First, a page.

A more detailed tutorial for running your first analysis in Sciveyor.

This follows the structure of the quick start above, but with more information about each step.

  1. Sign up for a new user account, and log in.

    It’s important to create a user account, so that your personal, custom datasets and analysis results can be saved and associated with your e-mail address. Further, when a long-running analysis job finishes, you will be e-mailed so that you know to return to recover your data.

    We take privacy particularly seriously – check out the privacy policy for more information. You won’t be spammed, and you can delete your account at any time.

  2. From your dashboard page, click the button to start a new analysis.

    The dashboard is your central focus for analysis work. From there, you can perform three tasks – start a new analysis, fetch results from your old analyses, and enter advanced mode. (See the detailed user manual for information about advanced mode.)

  3. Select the question, “When were a given set of articles published?”

    After the new analysis button is pressed, you are presented with a list of questions. Each of these questions corresponds to a variety of analysis that you can run on the database of journal articles. Each of these analyses also comes with detailed explanation (see the next step). Beyond that, the best bet is to experiment!

  4. Read the information about the analysis, and click Start.

    Here you see a detailed page of information about the analysis that will be run – including what kind of data is returned, the formats in which it is available, and what kinds of research questions it could be used to answer.

  5. Click the button to create another dataset.

    Once you have chosen the analysis you would like to run, you now have to choose which articles you’d like to apply it to. You do this by collecting articles into named groups called datasets.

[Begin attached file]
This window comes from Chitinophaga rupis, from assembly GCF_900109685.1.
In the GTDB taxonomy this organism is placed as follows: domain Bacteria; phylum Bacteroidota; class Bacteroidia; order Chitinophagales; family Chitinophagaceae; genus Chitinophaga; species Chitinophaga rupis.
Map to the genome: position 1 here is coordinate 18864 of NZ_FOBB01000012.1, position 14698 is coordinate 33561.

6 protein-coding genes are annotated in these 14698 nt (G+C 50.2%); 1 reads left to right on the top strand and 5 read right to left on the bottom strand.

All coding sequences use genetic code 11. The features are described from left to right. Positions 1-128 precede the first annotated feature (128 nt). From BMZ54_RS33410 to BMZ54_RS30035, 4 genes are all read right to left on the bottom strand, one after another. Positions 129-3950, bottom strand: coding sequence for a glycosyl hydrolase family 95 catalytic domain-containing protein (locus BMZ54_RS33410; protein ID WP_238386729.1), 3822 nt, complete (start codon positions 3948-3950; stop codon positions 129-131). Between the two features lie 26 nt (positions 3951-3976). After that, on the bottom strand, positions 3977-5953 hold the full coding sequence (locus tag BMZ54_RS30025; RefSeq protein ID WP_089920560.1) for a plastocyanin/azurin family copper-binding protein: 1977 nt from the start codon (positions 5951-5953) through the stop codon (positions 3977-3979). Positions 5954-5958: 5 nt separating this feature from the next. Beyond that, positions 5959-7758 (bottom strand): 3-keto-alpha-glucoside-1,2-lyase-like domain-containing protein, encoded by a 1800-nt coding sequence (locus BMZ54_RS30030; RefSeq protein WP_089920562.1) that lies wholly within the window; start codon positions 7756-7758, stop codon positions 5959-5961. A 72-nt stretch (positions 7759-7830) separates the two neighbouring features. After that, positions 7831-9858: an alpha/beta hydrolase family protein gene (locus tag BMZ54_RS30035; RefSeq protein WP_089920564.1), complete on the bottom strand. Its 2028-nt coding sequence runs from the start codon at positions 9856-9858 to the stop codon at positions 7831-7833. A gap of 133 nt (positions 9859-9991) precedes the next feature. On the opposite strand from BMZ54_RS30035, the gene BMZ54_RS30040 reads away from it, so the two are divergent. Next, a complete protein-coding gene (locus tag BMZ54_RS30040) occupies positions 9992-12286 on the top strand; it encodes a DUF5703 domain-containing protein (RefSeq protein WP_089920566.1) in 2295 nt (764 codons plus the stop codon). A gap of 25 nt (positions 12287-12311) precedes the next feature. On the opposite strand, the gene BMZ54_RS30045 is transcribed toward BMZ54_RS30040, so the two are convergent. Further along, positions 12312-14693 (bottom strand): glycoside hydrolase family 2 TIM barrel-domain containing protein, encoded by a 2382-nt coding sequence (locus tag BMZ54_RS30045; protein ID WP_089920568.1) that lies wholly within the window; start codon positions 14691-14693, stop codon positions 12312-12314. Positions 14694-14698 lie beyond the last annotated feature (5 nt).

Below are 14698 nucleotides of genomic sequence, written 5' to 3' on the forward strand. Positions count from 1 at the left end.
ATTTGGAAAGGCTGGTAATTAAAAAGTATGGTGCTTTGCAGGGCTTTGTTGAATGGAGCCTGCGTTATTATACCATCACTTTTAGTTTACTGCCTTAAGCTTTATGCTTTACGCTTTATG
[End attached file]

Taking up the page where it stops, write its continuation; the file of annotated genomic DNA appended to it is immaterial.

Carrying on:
6. Click “Save Results” next to the search bar.

    To create a dataset, you visit the search page, and filter and search the article database until you’re left with the set of articles you’d like to analyze. Then, click “Save Results” to permanently save this set of articles as a dataset. That dataset will then be linked with the analysis that you’re currently preparing to run.

  7. Give this dataset a name, and click “Create Dataset.”

    Your datasets will persist permanently, and you can use the same dataset in multiple analyses over time.

  8. Click “Set Job Options.”

    Once you have provided enough data to run the analysis (sometimes one dataset, sometimes more), you will then be asked to set detailed options for how the analysis should be run. These options vary depending on the analysis. For more information, check out the detailed manual, which describes all of the possible options for all of the varieties of analysis.

  9. Click “Start Analysis Job.”

    With the options set, you can then start your analysis job. Analyses are run in the background, and you will be e-mailed when the analysis completes.

  10. After waiting for the job to finish, visit the dashboard and click the button to see the results of your old analyses.

    Most analysis jobs either show their results as a web page (with a download link provided), or are directly offered as a file download. All data will be available in free and open file formats.

  11. In the list, click “View” next to your newly finished job.

    In this case, the analysis you chose for the tutorial shows its results as a web page. You’ll also see a “Delete” link, which you can use once you’ve saved your data. Note that analysis results are kept for only fourteen days after the analysis completes, so make sure to download a copy of the data to keep.

  12. You should see a graph showing the publication dates of all of the articles available in the database.

    When results are available as a web page, you’ll see a download button in the top right, which lets you save a copy of your results. You’ll also see various visualizations of your data, including graphs and sortable tables.

With that, you should be able to create datasets and analyze them. For more information about the available analyses and their options, read the detailed manual.